Defamation of Saudi women on Twitter must be stopped

Defamation of Saudi women on Twitter must be stopped

Hanan Alnufaie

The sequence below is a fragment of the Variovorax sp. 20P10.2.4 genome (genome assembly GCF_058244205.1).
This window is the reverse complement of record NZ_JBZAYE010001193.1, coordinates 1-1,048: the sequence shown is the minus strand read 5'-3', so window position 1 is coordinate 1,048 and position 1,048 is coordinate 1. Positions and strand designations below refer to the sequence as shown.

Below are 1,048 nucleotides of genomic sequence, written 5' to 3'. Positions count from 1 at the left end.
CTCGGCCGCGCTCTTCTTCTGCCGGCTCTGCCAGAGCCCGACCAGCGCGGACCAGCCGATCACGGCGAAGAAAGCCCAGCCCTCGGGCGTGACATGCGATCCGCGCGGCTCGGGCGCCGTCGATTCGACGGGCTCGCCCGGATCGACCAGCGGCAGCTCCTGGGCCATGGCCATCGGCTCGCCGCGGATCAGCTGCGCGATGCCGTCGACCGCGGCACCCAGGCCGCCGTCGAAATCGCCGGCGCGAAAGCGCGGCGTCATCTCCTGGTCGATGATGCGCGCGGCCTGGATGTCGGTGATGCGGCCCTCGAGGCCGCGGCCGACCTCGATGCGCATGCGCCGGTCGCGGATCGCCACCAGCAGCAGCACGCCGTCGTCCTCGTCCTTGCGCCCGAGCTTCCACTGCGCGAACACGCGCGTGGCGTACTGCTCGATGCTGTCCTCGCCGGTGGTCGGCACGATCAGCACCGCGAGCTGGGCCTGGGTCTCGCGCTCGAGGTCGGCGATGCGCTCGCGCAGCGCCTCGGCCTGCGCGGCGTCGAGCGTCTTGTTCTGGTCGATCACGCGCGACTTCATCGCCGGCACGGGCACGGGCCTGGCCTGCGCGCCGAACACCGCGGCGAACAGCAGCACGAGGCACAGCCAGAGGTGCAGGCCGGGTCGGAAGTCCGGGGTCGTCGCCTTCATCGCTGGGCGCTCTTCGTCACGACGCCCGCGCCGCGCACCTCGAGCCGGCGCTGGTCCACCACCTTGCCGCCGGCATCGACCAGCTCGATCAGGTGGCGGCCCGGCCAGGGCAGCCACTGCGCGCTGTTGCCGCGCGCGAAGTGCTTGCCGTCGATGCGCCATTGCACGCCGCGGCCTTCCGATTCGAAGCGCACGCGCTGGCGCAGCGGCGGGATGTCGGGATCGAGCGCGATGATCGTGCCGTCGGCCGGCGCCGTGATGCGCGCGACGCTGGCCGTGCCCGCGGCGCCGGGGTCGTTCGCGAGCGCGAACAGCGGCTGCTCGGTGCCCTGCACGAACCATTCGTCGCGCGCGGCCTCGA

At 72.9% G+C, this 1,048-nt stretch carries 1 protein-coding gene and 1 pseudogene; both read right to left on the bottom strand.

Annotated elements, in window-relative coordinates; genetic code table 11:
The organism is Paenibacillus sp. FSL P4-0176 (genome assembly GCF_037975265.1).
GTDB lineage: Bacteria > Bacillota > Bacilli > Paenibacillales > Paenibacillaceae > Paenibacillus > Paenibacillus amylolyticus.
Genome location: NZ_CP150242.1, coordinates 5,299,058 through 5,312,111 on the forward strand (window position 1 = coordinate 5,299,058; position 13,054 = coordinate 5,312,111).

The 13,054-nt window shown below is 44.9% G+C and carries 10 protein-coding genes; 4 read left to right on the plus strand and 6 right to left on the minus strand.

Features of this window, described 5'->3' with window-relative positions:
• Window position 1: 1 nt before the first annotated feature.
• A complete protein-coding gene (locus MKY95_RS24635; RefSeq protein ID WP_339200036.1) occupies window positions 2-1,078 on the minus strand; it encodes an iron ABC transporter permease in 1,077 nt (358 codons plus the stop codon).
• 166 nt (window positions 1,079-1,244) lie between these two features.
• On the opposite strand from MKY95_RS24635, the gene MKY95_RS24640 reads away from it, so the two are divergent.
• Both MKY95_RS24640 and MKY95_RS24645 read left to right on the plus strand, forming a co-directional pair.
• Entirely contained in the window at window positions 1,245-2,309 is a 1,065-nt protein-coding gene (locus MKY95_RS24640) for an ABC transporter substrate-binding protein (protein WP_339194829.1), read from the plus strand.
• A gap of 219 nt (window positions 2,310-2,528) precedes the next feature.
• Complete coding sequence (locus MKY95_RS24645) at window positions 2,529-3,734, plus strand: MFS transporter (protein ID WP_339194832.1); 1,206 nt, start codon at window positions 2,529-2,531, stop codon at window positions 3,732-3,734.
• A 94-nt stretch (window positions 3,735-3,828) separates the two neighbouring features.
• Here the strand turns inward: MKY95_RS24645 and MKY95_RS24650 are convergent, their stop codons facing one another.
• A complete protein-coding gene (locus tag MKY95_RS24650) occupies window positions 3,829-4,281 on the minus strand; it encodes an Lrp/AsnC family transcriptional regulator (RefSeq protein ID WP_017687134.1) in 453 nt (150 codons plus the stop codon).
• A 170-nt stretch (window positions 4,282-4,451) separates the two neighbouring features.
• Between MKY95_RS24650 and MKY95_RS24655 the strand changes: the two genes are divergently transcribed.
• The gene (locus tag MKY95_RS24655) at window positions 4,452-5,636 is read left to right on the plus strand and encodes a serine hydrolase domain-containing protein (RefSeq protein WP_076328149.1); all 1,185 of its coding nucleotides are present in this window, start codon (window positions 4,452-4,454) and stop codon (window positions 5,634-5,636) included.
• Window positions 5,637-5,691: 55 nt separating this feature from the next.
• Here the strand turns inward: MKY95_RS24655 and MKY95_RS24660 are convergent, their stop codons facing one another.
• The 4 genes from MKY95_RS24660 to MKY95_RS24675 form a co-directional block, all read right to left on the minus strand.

Hanan Alnufaie There are a lot of discussions on Twitter, some of which are constructive. However, the majority of the social discussions mainly focus on defaming women who have chosen to study or work in majors other than the field of teaching, which is considered to be the safest profession due to its separate-gender environment. However, I am a firm believer that defamation is a crime equal to murder and corruption, and people who commit this inhumane crime must be severely punished. These disrespectful people try, unconvincingly, to justify their slander by claiming that they are defenders of Islam. One thing is for sure: these people are fanatics as far as the principles of Islam are concerned. I am sure everyone is aware that Islam has a clear and stern warning against people who accuse women of immoral actions and that people who do this will be cursed in this life and in the Hereafter for their major sin. The Holy Qur’an says: “Those who slander chaste women, indiscreet but believing, are cursed in this life and in the Hereafter: for them is a grievous penalty.” Moreover, slandering women is considered one of the seven sins that doom a person to Hell. So after this, who on earth can believe that defamation is a part of Islam? Moreover, Islam gives equal rights to all women to seek knowledge and work in professions for which they have a genuine passion – as long as they are attired according to the guidelines of Islam and the work atmosphere is respectable. Those who defame women on Twitter also call themselves strong protectors of customs and traditions. However, here is a simple question: Do you think that harming the reputation of women is a part of any kind of custom or tradition on earth? While I am a firm believer that many traditions in our society are illogical and must be totally removed from our mindset, I have never heard that our traditions call for accusing women of immoral actions just because they choose to study abroad with a male relative or work in different professions. And here is a quick reminder: In our customs and traditions, it is manly NOT to talk about the reputations of women or to damage their honor under any circumstances. No one has any right to besmirch a woman’s reputation. There is a big difference between expressing opinions and spreading false accusations about women who pursue their studies abroad, or choose to work in professions such as medicine, nursing or law. In the worst scenario, even if there is an immoral woman, this does not give anyone the right to stereotype all women. How can a society progress without the contribution of women? Over time, Saudi women have proven their morals, ethics, and professional ability. Women are part and parcel of modern society and the male gender should support them under all circumstances. I call on the concerned authorities to impose deterrent punishment for anyone who tries to defame women. I am sure that if there were strict laws against the defamation of women, we would not be seeing such a large number of posts on Twitter trying to ruin women’s social image. A point of interest to note is that Kuwait has recently implemented a law to cope with slandering. Let us take this as an example and implement something similar here in the Kingdom. Hanan Alnufaie